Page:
10 food changes that will boost your mood
Week 4 of 4
As part of the Irish Independent New You campaign, consultant nutritionist Gaye Godkin has devised a four-part tutorial on turning your health around through better food choices. In the final week, 10 simple food rules for improving your mood
1 Nourishment, not punishment
The month of January is a time to hibernate, love ourselves and indulge in self-care. It is time to focus the mind on supporting the body by nourishing and not punishing it with strict dieting regimes. This is not a good time to embark on dieting and detoxing. Caring for ourselves during these dark dreary months needs to be prioritised. It is a time for becoming aware of our relationship with food and being mindful of our food choices.
Choose healthy foods that nourish the body and the mind. This plan will yield the best dividends and lift the mood while we navigate our way through the winter months in good spirits.
When you are making food choices think; how is this food nourishing my body? Similarly consider the negative effects of eating junk foods which contain anti-nutrients and are taxing on the system.
They are toxic to the body and deplete us of much needed energy.
2 A cuppa for good cheer
The body is under pressure during the long dark winter months. We are negotiating all weathers at the moment. The effect that the cold has on us can leave us feeling low.
When we are warm we actually feel better. Having a nice cup of tea can actually lift our mood and refocus our mind. Engage with your cuppa. Aim to sit down and relax, choose your favourite cup and enjoy it.
Make it a ceremonial occasion and feel grateful in that moment. Punctuate your day with tea breaks and be kind to yourself.
I'm a real tea fan and there are lots of really interesting tea shops opening up selling an amazing selection of teas.
Tea contains an amino acid called L'theanine. This substance in tea enhances GABA in the brain. The brain contains hundreds of neurotransmitters, some of them are more abundant than others. GABA is a calming neurotransmitter. When there is lots of GABA circulating in the brain it creates an anti-anxiolytic affect which gives an overall feeling of relaxation and calmness to the body.
3 Warming foods create inner heat
The body is under pressure to regulate body temperature during the cold weather. When we feel chilly, we tend to feel miserable. To support good mood, it is important to feel warm.
Aim to choose foods that are thermogenic. Thermogenic simply means heat producing. Foods which produce heat and make us feel warm are typically known as fiery foods. Chillies, black pepper, white pepper, ginger and cloves give us this affect.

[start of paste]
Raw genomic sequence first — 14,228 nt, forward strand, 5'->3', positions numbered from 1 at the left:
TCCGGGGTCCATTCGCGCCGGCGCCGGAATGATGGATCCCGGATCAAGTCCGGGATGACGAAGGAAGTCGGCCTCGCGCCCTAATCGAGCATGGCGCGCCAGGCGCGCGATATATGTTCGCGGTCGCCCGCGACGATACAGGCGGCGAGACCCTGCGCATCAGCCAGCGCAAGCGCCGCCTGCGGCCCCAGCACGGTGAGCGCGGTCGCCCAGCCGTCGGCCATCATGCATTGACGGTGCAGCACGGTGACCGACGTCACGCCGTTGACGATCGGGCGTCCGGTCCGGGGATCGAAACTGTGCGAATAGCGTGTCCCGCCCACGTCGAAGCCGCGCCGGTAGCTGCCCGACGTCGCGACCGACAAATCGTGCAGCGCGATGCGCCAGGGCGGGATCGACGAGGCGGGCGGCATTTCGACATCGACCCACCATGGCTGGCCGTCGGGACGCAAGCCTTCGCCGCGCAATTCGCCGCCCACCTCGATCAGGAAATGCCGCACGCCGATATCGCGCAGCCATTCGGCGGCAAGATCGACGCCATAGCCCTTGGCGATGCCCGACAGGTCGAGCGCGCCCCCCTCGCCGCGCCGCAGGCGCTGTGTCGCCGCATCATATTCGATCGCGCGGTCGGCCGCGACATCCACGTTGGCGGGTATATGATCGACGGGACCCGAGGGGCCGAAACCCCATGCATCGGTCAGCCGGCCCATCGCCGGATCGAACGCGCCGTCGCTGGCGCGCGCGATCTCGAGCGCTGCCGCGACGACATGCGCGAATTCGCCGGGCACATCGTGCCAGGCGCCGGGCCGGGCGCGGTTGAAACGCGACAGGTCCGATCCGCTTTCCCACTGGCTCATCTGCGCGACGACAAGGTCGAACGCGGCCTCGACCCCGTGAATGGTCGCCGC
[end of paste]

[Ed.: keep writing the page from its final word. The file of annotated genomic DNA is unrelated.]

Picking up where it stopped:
Apart from being the instant provider of heat, warming foods also support the digestive function and immune system. Soups, stews, casseroles, and curries are cooked and the meat fibres are broken down, this renders them easier to digest and assimilate.
Try adding black pepper, ginger and some hot chillies into soups and casseroles to create that inner heat and glow. Feeling satisfied after eating creates a feeling of contentedness and well-being.
4 Stabilise blood sugars
The food choices that we make impact either positively or negatively on our everyday mood. Research shows that certain foods improve mood and as we feel better we make wiser food choices.
Appetite and feeling satisfied are controlled by hormone signalling from the digestive system back to the brain.
Therefore it is important not to allow ourselves to become ravenous as we may be driven to make poor food choices which directly affect our mood and behaviours.
When we are very hungry we tend to reach for foods that will instantly gratify us such as high-sugar, high-fat foods.
By eating regularly, we stabilise our blood sugars which are the essential fuel of the brain.
5 Serotonin, the happy hormone
Among the hundreds of neurotransmitters in the brain which are involved in mood regulation, serotonin is probably the best known and most researched.
It is known as the 'happy hormone'. Serotonin is made from a protein called tryptophan. By eating protein with each meal we provide the necessary raw material to manufacturer serotonin. Good sources of tryptophan include flaxseeds, lentils, pork, chicken, bananas, nuts, turkey, eggs and milk. The key is to have a diversity of these foods in the diet. The synthesis of tryptophan begins in the gut. The production and availability of serotonin to the brain depends on good gut health. Protein should be consumed at each meal.